“Happy Costa Rica”

A reoccurring theme throughout today’s lecture with Dr. Joaquín Lizano was that not everything is what it seems in Costa Rican history. Costa Rica has a perception of being the happiest country on Earth, but that is not necessarily the case. Dr. Lizano delved into several important historical events that formed the country that we are studying in today.

A question that piggy backs well off of my first blog post is how did Costa Rica become one of the most sustainable countries in the world? A sort of roundabout answer is that they had a long enough period of significant public funding. This started in 1940 with President Rafael Calderón. It is easiest for me to relate him to a Costa Rican Bernie Sanders. Calderón placed on strong emphasis on Socialist ideals which allowed a semi-brief period of a high quality of life in Costa Rica. This increased public funding was able to be directed towards fashioning National Parks and environmental practices. Another for Costa Rica’s top placement in sustainability is that their economy relies heavily on tourism. I feel as though this is the most significant reason. Because most of Costa Rica’s exports are luxuries and not necessities, as a country they need to find other sources of economic support. I believe that the industry of ecotourism incentivizes them to maintain their natural attractions, and to give off a strong impression of natural purity.

Last but not least, why does Costa Rica have the perception of a “happy history” when clearly many aspects of it were not very happy? As most things do, it all started with a little seed. We can send our gratitude for the Costa Rican coffee that we buy at American Starbucks to a man named Juan Mora. President of Costa Rica from 1849-1859, Mora was the first to place an importance on the growing and exporting of coffee. “Why coffee?”, I asked Dr. Lizano. Apparently, there isn’t one answer. The fact of the matter is, one man’s personal preference in a certain plant sparked the economic boom of an entire country. The following result was a growing and thriving middle class, and thus a newly found voice for the Costa Rican people. So to answer my question, Costa Rica has a so called “happy history” because of: coffee! When I think about it, the reasoning is sound. Costa Rica had something that everyone else wanted, and because of this, their economy was able to prosper. And with that being said, more money = more happiness (unless you’re talking to The Notorious B.I.G).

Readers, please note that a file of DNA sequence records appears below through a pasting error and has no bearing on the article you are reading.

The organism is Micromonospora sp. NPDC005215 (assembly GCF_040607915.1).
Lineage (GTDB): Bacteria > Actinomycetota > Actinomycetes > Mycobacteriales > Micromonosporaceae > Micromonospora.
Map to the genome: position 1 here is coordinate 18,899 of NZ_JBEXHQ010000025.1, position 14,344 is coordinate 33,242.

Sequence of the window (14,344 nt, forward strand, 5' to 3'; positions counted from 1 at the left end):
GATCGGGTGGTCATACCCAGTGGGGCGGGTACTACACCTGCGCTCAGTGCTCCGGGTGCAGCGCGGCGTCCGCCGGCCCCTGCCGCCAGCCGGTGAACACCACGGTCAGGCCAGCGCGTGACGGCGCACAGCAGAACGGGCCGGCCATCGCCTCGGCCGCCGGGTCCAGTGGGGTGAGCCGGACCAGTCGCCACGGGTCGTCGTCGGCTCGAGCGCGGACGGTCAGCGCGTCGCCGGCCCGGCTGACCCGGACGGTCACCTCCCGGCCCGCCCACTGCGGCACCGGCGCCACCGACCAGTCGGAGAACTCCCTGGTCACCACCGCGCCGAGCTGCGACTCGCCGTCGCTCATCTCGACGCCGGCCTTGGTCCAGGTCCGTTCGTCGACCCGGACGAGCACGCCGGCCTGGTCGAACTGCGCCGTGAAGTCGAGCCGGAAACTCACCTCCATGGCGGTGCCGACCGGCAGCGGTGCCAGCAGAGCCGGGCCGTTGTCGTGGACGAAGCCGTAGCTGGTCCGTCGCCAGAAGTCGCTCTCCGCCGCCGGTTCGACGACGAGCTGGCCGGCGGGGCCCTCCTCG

An interesting statistic that Dr. Lizano gave us was that 70% of the Costa Rican population is Catholic, but only 45% is practicing. Why is there a lack of importance on religious life? From the 1500s to 1821, Costa Rica was under the umbrella of Guatemala (thanks to Christopher Columbus and the Spanish Inquisition). During this time, Guatemala and Nicaragua had all of the wealth and all of the attention, leaving Costa Rica impoverished and virtually insignificant. Because they weren’t really getting any consideration from Spain, they felt no connection or pull to the Catholic faith. They were ruled by Spain so they were technically considered Catholic, but there was no one present with enough consistency to actually transition them into this faith. For this, Guatemala and Honduras hold a greater weight on an active religious life, even to this day. Learning this was interesting for me because I inquired about this on Sunday. Professor Teeter told me that Sunday was a day for relaxing and socializing and not so much for going to church, which was made clear by Dr. Lizano’s lesson. I agree with his logic. I personally view religion as a constructed concept, so it makes perfect sense to me that it is not the top priority in Costa Rica. It is because there was never anybody that forced it to be the top priority.

I very much appreciated the lecture today by Dr. Joaquín Lizano because it gave me a better idea of the real ‘Tico history and culture. Tonight at dinner I spoke to my Mamma Tico about President Solís, the current president of Costa Rica. She told me that because of him, Costa Rica is a very peaceful and enjoyable place to live. She told me that she feels that Costa Rica is economically equal to the United States because she can buy the same amount of food for a certain amount of money in the U.S. when she visits her daughters that she can Costa Rica. I mention this, because it is clear that her views of Heredia and Costa Rica in general vary from those of Dr. Lizano’s. I look forward to experiencing more of the country and I hope to be able to have my own opinions of Costa Rican culture by the time the trip is over.

[Featured image: Parroquia Inmaculada Concepción de Heredia]

2 Comments Add yours

  1. Grandma says:

    Go Livviie!

  2. Mamacita says:

    RIP Biggie.

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